India Abroad September 25, 2015 A31 tHe 1965 WAr, 50 YeArs ON
be remembered in military history as the
Battle of Asal Uttar.
That it is fought in the village of Asal
Uttar (which means ‘befitting reply’ in
Hindi) is a coincidence that would not be
lost on the soldiers.
That day the Grenadiers face three tank
attacks. The tanks come down the road in
sets of three — at 9.30 am, 11.30 am and
finally at 2.30 pm.
Hamid destroys two tanks and Hav Bir
Singh of B coy another two.
Some of the anti-tank mines that had
been laid the previous night are heard
exploding and a few more tanks are disabled and deserted by the Pakistanis.
The soldiers settle down for another
night of fitful sleep. They know now that an
entire Patton tank division of the Pakistan
army has been attacking them.
However, they have faith in their World
War II vintage recoilless rifles that have
smashed, disabled and led to the abandonment of more tanks than an armoured formation could hope for in a tank-to-tank
On 10 September, the day dawns bright
but the Company Commanders are wary.
They are expecting an Infantry attack.
Every man is alert in his trench, finger on
Nothing happens till 8.30 am, when they
hear the rumble of enemy tanks again.
Three Pattons are coming down the road —
the first trundling down the middle, the
other two following, one on either side.
Hamid spots the first tank when it is 180-
odd metres away, allows it to get closer and
smashes it, quickly moving his jeep away so
that its location is not picked up by the
As had happened earlier, the soldiers in
the remaining tanks flee. At 9 am enemy
shelling intensifies and many start landing
in the C coy area, though nobody is injured.
Soon the men spot another armoured
Hamid destroys his sixth tank. He spots
the seventh tank at the same time that it
spots him. There is no time to change position in the face of relentless artillery fire.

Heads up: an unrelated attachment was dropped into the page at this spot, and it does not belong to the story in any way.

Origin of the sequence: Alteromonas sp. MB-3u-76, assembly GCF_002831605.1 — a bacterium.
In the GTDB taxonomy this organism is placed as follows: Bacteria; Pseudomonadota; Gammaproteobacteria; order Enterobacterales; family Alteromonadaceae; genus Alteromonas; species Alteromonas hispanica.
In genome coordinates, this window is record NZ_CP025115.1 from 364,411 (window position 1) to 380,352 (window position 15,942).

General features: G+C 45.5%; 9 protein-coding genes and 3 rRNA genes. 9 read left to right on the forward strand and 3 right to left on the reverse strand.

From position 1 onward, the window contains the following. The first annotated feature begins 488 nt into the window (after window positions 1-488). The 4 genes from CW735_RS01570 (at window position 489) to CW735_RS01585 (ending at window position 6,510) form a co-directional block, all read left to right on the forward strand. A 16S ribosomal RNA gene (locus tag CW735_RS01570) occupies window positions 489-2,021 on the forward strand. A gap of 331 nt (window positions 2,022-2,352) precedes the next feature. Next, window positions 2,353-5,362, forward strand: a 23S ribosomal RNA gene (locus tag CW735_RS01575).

Telling his driver and loader to get under
cover, he aims his gun at the Patton even as
it places him in its sight.
Two simultaneous explosions rend the air
— the tank as well as Hamid’s jeep blow
each other up simultaneously. The brave
soldier is dead, but there is no time to
mourn as three enemy RCl jeeps from the
Reconnaissance and Support Battalions
come down the road.
‘A colossal enemy dream
All India Radio broadcast the news of the
capture of Pattons in its afternoon bulletin.
So many enemy tanks littered the area that
lieutenant Colonel Caleb requested the
Brigade Commander to arrange for numbering the enemy tanks with paint in order
to make counting easier.
All the turrets of the captured enemy
tanks therefore showed a number in white
paint in addition to their original Urdu
later that evening, 3 Cavalry recovered
another war trophy — Operational order
no G-3548 (copy no 3) of Pakistan’s 4
Armoured Brigade, dated 8 September
This clearly stated that 4 Armoured
Brigade was to secure the Beas Bridge on
the main Grand Trunk Road. The order
now hangs in the Regimental Officers’
lieutenant Colonel Caleb called it a
‘colossal enemy dream come untrue.’
At 3.30 am on 13 September 1965, the
shelling finally stopped. A queer silence
descended on the battlefield of Asal Uttar.
Ceasefire had been imposed.
It is remarkable that 9 Horse, 4
Grenadiers, 3 Cavalry and 21 Rajasthan
Rifles successfully held back an entire
armoured division (350 tanks) of Pakistan
for seventy-two hours.
For the valor the battalion displayed on
the battlefield, 4 Grenadiers was awarded
nine Sena Medals, two Vishisht Seva
Medals (VSM) and the Battle Honor Asal
CQMH Abdul Hamid was posthumously
decorated with the Param Vir Chakra, the
highest gallantry award of India.
Military historian Steven Zaloga says that
Pakistan admitted to losing 165 tanks dur-
ing the 1965 war, more than half of which
were knocked out during the Battle of Asal
A famous participant in the battle was
Pervez Musharraf, who went on to become
army chief of staff and president of
Pakistan. At the time, Musharraf was a
young lieutenant of artillery in the 16 (SP)
Field Regiment, 1st Armoured Division
Its back broken, the Pakistani Armoured
Division eventually decided to pull out and
go towards Sialkot, leaving troops behind
in Khem Karan.
1965: Stories from the
Second Indo-Pak War
by rachna Bisht rawat. Penguin Viking,
with the publisher’s kind permission.
asal Uttar, the Battle that changed the 1965 War
Soldiers take a rest during a lull in the battle.
PhotoGRaPh: KInD coURteSy, 1965-StoRIeS FRom SeconD InDo-PaK WaR By Rachna BISht Ra Wat.
troops from the 4 Grenadiers which won the battle honor of asal Uttar.